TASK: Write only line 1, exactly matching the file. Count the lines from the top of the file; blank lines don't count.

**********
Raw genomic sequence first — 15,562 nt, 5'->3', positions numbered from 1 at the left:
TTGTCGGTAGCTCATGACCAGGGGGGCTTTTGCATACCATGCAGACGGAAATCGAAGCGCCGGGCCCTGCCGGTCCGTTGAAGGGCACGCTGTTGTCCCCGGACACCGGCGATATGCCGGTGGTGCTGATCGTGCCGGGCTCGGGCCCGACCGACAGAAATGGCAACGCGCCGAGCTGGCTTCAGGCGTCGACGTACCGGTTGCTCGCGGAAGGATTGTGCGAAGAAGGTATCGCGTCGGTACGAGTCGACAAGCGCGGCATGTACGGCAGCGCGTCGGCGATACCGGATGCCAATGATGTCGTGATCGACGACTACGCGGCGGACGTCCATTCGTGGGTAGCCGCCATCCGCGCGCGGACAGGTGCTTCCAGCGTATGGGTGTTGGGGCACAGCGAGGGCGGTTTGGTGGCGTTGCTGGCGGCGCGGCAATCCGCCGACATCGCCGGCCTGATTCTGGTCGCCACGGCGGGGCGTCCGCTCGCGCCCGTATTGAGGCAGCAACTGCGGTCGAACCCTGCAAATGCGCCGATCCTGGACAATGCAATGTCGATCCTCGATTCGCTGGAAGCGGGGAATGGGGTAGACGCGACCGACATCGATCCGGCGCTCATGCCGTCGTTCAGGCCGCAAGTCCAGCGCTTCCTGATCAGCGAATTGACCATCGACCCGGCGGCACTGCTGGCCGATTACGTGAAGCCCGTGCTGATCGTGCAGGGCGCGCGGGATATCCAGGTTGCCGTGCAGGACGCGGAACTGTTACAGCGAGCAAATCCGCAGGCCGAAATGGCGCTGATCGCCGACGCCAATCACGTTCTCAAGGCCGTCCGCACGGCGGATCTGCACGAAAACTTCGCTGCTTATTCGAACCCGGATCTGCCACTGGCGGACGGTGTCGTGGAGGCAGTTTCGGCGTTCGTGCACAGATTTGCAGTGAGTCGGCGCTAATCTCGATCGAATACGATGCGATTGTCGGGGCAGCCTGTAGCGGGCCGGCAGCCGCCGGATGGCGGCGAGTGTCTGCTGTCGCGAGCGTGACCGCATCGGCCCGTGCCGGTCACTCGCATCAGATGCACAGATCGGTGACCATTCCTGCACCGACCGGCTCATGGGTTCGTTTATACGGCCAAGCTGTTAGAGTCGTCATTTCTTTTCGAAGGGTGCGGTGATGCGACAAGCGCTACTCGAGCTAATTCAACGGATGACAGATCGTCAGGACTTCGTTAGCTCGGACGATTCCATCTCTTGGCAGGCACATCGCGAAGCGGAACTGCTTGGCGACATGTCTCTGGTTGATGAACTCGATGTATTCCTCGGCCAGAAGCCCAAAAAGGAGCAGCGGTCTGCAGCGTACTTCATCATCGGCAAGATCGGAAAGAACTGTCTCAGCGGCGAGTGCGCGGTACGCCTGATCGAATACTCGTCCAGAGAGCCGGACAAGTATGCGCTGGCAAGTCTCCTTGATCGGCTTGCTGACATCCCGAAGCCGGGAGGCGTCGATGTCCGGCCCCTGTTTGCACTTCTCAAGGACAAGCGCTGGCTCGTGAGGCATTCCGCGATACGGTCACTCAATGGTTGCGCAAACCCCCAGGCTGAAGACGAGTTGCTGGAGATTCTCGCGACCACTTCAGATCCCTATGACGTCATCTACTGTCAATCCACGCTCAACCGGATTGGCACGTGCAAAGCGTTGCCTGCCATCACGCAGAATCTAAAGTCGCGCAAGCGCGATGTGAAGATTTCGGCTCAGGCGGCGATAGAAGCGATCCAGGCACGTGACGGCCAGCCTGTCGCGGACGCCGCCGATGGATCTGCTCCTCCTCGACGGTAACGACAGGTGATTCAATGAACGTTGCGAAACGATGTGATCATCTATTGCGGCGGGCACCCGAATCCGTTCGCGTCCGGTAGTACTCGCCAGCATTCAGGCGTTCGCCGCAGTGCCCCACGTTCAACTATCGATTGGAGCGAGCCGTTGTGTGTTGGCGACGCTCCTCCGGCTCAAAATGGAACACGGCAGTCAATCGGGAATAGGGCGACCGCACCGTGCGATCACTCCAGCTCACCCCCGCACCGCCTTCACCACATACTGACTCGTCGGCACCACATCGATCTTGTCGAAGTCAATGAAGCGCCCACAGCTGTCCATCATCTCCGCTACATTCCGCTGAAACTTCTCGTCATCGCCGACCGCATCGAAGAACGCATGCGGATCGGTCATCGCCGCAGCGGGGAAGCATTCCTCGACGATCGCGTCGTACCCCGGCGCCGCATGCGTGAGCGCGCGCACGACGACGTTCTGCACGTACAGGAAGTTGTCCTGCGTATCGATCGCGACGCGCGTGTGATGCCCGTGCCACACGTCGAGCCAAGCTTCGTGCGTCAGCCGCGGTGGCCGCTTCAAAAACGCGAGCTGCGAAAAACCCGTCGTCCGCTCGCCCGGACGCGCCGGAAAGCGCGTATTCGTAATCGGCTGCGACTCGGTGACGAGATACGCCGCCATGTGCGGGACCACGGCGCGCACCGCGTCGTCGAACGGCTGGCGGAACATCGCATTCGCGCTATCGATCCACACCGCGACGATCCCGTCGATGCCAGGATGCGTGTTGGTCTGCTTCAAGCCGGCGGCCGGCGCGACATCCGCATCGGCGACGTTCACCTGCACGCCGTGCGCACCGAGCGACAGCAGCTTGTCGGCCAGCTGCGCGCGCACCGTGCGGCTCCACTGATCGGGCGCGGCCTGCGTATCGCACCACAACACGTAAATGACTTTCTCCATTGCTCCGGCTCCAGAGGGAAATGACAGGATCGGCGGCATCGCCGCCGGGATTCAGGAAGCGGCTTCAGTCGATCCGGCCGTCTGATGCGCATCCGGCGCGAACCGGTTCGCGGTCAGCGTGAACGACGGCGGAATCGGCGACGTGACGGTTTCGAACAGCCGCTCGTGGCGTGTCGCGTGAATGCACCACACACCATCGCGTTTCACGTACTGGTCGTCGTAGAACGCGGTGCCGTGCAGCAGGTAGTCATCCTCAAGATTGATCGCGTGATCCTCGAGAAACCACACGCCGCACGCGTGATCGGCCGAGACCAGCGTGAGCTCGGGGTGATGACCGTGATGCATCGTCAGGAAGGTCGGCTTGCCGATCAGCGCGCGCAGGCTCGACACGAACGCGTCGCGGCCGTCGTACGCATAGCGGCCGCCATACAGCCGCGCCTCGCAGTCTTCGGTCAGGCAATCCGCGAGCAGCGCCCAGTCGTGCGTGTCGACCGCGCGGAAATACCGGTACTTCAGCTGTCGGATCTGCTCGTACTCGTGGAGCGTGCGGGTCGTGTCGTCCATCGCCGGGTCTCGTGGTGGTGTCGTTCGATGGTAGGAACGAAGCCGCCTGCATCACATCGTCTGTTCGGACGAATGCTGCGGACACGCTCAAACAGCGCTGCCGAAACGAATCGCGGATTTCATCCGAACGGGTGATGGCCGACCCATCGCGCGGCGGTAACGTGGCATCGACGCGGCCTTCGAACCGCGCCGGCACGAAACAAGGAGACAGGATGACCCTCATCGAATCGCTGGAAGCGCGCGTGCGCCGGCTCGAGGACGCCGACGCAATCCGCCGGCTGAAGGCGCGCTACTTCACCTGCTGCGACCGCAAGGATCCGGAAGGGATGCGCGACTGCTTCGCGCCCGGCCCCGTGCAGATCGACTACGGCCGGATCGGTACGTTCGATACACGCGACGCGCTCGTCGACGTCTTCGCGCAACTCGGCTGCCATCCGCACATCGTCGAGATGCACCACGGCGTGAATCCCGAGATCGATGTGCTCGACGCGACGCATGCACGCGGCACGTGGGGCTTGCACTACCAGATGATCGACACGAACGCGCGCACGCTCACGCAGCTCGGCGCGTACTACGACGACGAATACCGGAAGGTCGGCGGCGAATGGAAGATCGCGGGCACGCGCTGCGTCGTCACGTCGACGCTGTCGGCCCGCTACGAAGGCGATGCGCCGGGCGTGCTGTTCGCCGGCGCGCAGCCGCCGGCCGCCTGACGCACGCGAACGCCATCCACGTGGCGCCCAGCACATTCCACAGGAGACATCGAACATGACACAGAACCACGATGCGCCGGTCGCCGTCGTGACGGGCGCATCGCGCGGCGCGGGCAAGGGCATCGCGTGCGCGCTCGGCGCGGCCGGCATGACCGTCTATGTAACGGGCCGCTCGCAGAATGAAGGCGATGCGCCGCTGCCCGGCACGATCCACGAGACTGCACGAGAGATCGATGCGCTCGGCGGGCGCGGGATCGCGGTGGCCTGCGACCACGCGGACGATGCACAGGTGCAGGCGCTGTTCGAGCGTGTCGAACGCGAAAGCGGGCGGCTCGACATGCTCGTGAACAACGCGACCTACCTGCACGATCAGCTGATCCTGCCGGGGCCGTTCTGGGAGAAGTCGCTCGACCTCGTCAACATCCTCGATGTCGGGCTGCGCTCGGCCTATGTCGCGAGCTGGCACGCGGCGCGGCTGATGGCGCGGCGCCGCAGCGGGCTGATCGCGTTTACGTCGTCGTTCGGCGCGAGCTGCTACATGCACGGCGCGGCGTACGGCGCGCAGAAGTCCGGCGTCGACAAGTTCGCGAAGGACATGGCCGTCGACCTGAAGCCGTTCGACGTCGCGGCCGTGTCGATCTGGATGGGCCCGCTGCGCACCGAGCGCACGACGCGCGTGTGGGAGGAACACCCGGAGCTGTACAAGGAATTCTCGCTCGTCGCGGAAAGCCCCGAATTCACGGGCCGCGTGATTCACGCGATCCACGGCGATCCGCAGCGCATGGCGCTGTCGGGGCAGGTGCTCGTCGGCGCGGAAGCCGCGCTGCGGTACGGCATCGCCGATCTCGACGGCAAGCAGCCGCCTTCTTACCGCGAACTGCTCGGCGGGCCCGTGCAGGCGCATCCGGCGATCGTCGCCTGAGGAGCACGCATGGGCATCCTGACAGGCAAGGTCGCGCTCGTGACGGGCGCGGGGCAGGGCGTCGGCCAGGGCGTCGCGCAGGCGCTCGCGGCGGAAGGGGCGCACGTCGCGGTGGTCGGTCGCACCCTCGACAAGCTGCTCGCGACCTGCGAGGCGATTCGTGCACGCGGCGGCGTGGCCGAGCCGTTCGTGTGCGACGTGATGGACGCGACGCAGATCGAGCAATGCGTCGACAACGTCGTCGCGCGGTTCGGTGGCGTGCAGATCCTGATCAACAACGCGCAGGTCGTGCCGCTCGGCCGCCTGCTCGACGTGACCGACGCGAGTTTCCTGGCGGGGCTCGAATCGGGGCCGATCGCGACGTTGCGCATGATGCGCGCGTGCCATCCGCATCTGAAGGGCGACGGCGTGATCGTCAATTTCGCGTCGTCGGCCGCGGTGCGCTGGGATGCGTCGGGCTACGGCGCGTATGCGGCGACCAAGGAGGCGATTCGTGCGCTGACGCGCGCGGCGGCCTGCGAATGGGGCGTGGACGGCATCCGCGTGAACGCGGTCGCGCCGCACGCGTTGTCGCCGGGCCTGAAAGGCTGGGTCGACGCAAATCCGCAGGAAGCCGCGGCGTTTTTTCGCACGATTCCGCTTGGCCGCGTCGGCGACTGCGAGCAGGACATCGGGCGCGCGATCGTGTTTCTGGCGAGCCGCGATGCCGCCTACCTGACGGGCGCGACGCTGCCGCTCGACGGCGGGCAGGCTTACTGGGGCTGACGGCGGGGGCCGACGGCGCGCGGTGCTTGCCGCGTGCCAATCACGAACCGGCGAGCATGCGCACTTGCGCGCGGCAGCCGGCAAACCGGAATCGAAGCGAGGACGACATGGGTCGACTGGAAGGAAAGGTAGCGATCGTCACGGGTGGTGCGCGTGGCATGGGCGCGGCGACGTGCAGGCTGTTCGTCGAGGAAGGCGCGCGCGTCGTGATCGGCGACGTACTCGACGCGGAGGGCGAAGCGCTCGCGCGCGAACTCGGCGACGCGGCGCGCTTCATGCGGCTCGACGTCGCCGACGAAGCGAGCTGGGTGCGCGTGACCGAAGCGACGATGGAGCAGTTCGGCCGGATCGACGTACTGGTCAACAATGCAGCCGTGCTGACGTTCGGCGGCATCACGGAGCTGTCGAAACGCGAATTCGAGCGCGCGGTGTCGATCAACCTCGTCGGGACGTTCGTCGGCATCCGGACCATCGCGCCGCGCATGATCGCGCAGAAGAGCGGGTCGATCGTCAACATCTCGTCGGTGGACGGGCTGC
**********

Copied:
Raw genomic sequence first — 15,562 nt, 5'->3', positions numbered from 1 at the left: